By: V. Macedo
As most of you may know, Christmas is just around the corner, and I think the whole world is as excited for this year to be over as you and I. One of the most wonderful things on our planet is its diversity; there are thousands of cultures, millions of traditions and billions of people with all kinds of interesting habits, languages, celebrations and more. In this article I will be telling you about some of the most amazing and mesmerizing traditions for Christmas you have ever seen.
The first one is located in the city of San Fernando, Philippines. It is known as the Giant Lantern Festival. The attraction is a contest of huge, intricate and gorgeous lanterns. The Giant Lantern Festival is the symbol of unwavering hope, that is now diversified with creativity and innovation. Due to this festival, San Fernando had been recognized as the ‘Christmas Capital of the Philippines’. It takes place the Saturday before Christmas and is called “Ligligan Parul” by the Kapampangan locals and natives. It is a gorgeous tourist attraction as well as a beacon of pride for the Philippines. I am sure we can all agree that this Giant Lantern Festival is an event we all want to watch.
This next tradition is called the Gävle Goat, and it takes place in Gävle, Sweden. Though thousands of people want to see the goat, attempts to break it to pieces have also become a tradition. Kidnapping, hacker attacks, fire and sabotage have all been news headlines surrounding the Gävle Goat in the past. Nobody in the town knows who burns the goat, some suggesting drunk people that see the goat and want to burn it, and some go as far as to theorize the existence of a secret goat burning association. The inauguration of the Gävle Goat happens in the first Sunday of the advent of the year, and it symbolizes the famous Yule Goat, which is strongly associated with the Christmas spirit. There is still no guarantee that the Gävle Goat will be assembled this year, but if it is, let us all hope it stands until after New Year.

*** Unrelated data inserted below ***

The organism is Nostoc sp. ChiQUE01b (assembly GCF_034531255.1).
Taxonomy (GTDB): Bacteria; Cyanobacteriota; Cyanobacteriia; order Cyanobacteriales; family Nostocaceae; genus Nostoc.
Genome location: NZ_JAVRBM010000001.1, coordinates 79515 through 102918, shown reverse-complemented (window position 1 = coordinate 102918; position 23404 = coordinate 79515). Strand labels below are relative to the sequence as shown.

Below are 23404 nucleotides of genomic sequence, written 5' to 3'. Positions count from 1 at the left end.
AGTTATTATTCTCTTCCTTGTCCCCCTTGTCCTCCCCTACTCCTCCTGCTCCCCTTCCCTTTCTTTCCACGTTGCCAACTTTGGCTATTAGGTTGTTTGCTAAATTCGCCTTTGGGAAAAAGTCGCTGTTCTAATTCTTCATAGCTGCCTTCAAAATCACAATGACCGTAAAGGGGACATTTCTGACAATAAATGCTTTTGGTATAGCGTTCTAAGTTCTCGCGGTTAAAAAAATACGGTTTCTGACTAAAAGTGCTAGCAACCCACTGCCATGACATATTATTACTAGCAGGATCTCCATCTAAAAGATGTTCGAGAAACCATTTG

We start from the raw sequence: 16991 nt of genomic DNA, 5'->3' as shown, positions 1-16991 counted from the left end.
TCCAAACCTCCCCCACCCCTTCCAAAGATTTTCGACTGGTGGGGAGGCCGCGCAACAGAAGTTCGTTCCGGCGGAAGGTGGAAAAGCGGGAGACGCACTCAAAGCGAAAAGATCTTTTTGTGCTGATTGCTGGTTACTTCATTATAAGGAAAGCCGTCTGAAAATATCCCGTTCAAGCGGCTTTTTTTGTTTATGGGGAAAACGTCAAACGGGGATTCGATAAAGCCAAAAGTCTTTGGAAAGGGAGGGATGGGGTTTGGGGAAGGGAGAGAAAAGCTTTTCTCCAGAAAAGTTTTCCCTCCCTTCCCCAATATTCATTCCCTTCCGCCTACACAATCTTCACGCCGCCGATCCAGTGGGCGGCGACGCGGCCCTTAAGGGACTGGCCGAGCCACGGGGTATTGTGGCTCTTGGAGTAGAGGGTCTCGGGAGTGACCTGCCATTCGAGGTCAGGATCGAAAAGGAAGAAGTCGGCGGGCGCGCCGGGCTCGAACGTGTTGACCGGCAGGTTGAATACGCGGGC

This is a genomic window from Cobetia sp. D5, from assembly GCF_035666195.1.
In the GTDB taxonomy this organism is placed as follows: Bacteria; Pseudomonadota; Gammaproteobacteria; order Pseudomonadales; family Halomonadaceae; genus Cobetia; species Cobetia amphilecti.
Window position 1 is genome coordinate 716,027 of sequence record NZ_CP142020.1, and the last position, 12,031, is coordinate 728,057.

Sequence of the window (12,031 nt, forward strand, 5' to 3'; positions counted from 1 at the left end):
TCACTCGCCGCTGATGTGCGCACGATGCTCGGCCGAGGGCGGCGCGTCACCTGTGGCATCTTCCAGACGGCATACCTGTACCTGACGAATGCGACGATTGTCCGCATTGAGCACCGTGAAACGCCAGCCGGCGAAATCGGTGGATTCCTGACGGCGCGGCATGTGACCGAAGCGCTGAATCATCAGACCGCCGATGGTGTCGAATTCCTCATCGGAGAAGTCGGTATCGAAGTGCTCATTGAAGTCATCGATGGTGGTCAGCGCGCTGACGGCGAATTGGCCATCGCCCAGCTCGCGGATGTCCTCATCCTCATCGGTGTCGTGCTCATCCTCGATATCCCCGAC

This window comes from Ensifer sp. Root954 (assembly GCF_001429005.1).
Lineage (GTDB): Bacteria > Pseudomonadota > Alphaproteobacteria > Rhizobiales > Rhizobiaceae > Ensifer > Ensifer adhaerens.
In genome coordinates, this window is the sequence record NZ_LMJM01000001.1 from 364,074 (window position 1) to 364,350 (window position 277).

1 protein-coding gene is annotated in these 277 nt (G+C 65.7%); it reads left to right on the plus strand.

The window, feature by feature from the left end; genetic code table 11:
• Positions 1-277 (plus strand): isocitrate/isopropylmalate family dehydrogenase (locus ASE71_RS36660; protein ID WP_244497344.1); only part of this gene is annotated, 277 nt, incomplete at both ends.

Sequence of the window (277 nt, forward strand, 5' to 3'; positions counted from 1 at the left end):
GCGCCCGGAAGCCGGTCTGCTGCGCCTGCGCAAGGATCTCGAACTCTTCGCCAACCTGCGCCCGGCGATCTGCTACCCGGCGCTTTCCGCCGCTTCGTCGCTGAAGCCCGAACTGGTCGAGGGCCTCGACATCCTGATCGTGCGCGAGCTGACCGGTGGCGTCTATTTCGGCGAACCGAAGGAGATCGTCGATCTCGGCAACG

Moving on to the Yule Lads, located in Reykjavik, Iceland. It is a tradition that starts 13 days before Christmas. Each night, children place their best shoes by the window, then a Yule Lad comes along and leaves gifts for nice children and rotting potatoes for the naughty ones. They have different names among them and are known to be pretty mischievous. Not only there are 13 different Yule Lads, but the legend also encompasses their mother, father and cat, who are all known for eating naughty children! Fortunately, this scary tale does not affect the positive feelings that come with this tradition.
Another bright holiday is the Cavalcade of Lights, in Toronto, Canada. It initiated to enhance and bring attention to the at the time new City Hall and the Nathan Phillips Square. Not only did it feature fireworks, but it presents the 15 metre Christmas tree, live performances, and a skating party. Sadly, due to the covid-19 virus, it will not be occurring in 2020. Yet we can stay hopeful for the December of 2021!
Moving on to a cosier tradition is the Little Candle’s Day (Día de las Velitas), that takes place in Colombia. It started to honour the Virgin Mary and Immaculate Conception, with people placing candles, paper lanterns and all other kinds of warm and beautiful decorations. With time, the designs of the lights have become more intricate, with some neighbourhoods competing for who makes the most impressive arrangement. Though lanterns sometimes stay up for the whole of December, the official day is December 7th, on the eve of the Immaculate Conception, which is a national holiday. It is known to be the unofficial start of the Christmas spirit.
In conclusion, everywhere has their own unique and beautiful culture, that is worthy of respect, appreciation and politeness from all. So lets cherish our differences and hope everyone has a great holiday!